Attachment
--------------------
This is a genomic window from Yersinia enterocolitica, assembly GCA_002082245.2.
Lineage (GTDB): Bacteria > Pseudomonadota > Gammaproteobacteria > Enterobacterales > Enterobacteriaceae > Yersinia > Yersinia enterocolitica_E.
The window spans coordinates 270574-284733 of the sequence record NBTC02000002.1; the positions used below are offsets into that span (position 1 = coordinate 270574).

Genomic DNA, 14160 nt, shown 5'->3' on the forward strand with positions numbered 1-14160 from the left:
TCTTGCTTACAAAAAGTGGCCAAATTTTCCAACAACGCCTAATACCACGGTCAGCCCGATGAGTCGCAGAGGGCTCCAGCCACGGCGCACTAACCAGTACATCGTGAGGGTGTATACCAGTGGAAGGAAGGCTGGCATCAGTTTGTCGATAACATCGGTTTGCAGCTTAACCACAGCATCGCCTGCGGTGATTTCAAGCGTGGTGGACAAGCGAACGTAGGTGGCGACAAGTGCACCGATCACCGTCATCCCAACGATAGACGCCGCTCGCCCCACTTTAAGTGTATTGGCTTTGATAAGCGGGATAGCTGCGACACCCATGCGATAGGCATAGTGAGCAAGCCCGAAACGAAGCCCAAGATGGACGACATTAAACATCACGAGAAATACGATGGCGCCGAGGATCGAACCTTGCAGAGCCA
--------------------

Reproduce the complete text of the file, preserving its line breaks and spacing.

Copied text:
This is a genomic window from Yersinia enterocolitica, assembly GCA_002082245.2.
Lineage (GTDB): Bacteria > Pseudomonadota > Gammaproteobacteria > Enterobacterales > Enterobacteriaceae > Yersinia > Yersinia enterocolitica_E.
The window spans coordinates 270574-284733 of the sequence record NBTC02000002.1; the positions used below are offsets into that span (position 1 = coordinate 270574).

Genomic DNA, 14160 nt, shown 5'->3' on the forward strand with positions numbered 1-14160 from the left:
TCTTGCTTACAAAAAGTGGCCAAATTTTCCAACAACGCCTAATACCACGGTCAGCCCGATGAGTCGCAGAGGGCTCCAGCCACGGCGCACTAACCAGTACATCGTGAGGGTGTATACCAGTGGAAGGAAGGCTGGCATCAGTTTGTCGATAACATCGGTTTGCAGCTTAACCACAGCATCGCCTGCGGTGATTTCAAGCGTGGTGGACAAGCGAACGTAGGTGGCGACAAGTGCACCGATCACCGTCATCCCAACGATAGACGCCGCTCGCCCCACTTTAAGTGTATTGGCTTTGATAAGCGGGATAGCTGCGACACCCATGCGATAGGCATAGTGAGCAAGCCCGAAACGAAGCCCAAGATGGACGACATTAAACATCACGAGAAATACGATGGCGCCGAGGATCGAACCTTGCAGAGCCA